Egypt cuts all diplomatic ties with Syria, seeks no-fly zone
Morsi warns Lebanese Shiite Hezbollah to pull out of Syria Cairo (AP): Egyptian President Mohammed Mursi said on Saturday that he had cut all...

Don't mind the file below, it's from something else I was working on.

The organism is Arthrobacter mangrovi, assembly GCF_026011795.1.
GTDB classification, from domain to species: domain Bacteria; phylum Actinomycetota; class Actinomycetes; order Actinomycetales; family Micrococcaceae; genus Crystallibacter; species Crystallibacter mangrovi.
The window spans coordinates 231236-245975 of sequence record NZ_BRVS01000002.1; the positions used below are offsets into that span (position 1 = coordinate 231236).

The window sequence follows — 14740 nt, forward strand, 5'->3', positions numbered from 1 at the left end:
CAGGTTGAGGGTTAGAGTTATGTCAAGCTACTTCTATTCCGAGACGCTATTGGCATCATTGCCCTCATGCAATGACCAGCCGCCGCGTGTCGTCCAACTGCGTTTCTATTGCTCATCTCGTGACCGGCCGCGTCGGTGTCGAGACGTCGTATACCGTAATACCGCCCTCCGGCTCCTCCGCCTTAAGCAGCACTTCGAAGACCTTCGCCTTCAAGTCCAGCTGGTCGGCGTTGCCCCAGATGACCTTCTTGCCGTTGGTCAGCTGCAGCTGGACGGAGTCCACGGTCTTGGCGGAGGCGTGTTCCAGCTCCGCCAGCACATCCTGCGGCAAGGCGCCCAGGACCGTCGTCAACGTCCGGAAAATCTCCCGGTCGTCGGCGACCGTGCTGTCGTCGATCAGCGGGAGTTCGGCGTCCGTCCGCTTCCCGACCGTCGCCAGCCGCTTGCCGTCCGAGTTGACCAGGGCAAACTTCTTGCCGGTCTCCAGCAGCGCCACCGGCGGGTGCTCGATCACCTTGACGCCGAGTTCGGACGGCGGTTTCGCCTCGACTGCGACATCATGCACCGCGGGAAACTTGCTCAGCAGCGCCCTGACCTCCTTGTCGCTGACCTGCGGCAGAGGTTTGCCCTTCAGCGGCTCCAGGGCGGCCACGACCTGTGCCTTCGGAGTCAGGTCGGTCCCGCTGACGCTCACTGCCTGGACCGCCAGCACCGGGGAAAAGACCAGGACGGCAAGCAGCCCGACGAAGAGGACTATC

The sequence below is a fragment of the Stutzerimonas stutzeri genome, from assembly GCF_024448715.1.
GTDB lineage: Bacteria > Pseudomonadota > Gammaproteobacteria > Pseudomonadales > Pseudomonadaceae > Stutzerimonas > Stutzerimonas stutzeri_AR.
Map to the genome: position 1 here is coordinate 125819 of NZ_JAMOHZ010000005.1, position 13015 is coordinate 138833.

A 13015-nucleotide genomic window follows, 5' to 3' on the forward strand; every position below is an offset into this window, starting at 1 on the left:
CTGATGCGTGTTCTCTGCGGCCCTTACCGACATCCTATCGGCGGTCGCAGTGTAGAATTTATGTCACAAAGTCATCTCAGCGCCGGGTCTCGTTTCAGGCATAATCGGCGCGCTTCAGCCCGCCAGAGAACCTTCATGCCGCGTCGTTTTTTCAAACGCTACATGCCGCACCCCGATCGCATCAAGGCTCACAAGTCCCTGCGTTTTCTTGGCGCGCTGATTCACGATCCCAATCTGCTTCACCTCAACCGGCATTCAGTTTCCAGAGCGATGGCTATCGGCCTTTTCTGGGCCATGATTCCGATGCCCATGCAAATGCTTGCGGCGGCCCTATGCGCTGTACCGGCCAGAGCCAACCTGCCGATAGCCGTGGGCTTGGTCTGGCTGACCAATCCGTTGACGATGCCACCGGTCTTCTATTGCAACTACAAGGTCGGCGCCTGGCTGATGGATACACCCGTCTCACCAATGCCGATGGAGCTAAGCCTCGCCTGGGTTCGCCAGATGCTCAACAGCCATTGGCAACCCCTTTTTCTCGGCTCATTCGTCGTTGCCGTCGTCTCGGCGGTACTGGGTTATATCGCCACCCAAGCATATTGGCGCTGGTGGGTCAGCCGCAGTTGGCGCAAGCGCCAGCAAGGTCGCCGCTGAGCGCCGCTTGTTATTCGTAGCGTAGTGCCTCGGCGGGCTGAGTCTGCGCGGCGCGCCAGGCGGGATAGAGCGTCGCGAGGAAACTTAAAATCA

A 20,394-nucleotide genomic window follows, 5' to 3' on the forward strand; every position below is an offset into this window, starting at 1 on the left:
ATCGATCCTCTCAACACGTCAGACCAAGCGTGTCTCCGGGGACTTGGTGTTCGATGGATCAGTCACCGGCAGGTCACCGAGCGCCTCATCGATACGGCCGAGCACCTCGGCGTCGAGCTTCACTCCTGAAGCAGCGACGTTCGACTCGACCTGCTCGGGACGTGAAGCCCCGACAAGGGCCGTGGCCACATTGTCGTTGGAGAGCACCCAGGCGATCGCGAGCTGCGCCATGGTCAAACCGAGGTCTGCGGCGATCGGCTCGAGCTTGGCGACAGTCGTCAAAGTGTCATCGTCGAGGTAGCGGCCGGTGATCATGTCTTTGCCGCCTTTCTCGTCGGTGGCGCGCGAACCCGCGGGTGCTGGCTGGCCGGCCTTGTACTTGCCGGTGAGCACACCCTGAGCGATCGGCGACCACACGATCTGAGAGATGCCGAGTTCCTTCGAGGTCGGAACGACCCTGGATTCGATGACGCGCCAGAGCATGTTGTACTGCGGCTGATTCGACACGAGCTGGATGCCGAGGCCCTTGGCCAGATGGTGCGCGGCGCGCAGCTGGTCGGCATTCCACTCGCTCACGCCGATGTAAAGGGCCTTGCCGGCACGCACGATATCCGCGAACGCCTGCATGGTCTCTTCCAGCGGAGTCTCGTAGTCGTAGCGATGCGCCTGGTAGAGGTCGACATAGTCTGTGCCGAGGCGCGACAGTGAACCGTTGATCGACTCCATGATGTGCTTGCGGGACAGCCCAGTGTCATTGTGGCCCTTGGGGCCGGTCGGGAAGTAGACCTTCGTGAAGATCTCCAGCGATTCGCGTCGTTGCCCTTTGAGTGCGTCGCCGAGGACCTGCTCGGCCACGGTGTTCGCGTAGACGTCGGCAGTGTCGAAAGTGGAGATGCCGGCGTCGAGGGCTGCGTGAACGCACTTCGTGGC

Morsi warns Lebanese Shiite Hezbollah to pull out of Syria Cairo (AP): Egyptian President Mohammed Mursi said on Saturday that he had cut all diplomatic ties with Damascus and is backing a no-fly zone over war-torn Syria , pitching the most populous Arab state more firmly against President Bashar Assad. Addressing a rally called by Sunni Muslim clerics in Cairo, the Islamist head of state also warned Assad's ally, the Lebanese Shiite militia Hezbollah, to pull back from fighting in Syria . "Hezbollah must leave Syria. These are serious words," said Mursi, whose country hosted a conference this week of Sunni clerics who issued a call for holy war against Damascus. "There is no space or place for Hezbollah in Syria." Saturday's rally underscored the region's deepening sectarian rift. A cleric who spoke before Mursi described Shiites as heretics, infidels, oppressors and polytheists. (Iran, which is predominantly Shiite, backs Hezbollah.) The rally was also a show of support for Mursi as his opponents mobilize for protests to demand early presidential elections. Mursi waved Syrian and Egyptian flags as he entered the auditorium packed with 20,000 supporters. The crowd chanted: "From the free revolutionaries of Egypt: we will stamp on you, Bashar!" Mursi, a Muslim Brotherhood politician, steered clear of direct references to Shiites and Iran but, in a partial allusion to Tehran, he accused states in the region and beyond of feeding "a campaign of extermination and planned ethnic cleansing" in Syria. "We decided today to entirely break off relations with Syria and with the current Syrian regime," he said. He also urged world powers not to hesitate to enforce a no-fly zone over Syria. Western diplomats had said on Friday that Washington was considering a limited no-fly zone over parts of Syria, but the White House said later that the United States had no national interest in pursuing that option. On Saturday, however, Washington said it would keep Patriot missiles and F-16 jet fighters in Jordan after joint military exercises end next week. Brotherhood slams Shiites for Syria's woes Egypt's ruling Muslim Brotherhood has blamed Shiites for creating religious strife throughout Islam's history, as the movement joined a call by Sunni clerics for jihad against the Syrian government and its Shia allies. A Brotherhood spokesman in Cairo told Reuters: "Throughout history, Sunnis have never been involved in starting a sectarian war." Its spokesman Ahmed Aref said Hezbollah had launched a new "sectarian war" last month by joining Tehran's other key ally, Al Assad, in a fight that pits mainly Sunni rebels against a Syrian elite drawn from Al Assad's Alawite minority, a Shia offshoot. For that reason, Aref said the Brotherhood, which emerged from oppression after the fall of military rule two years ago to run the most populous Arab state, had joined a call made last week by leading Sunni clerics for holy war in Syria. (THE GLOBE AND MAIL)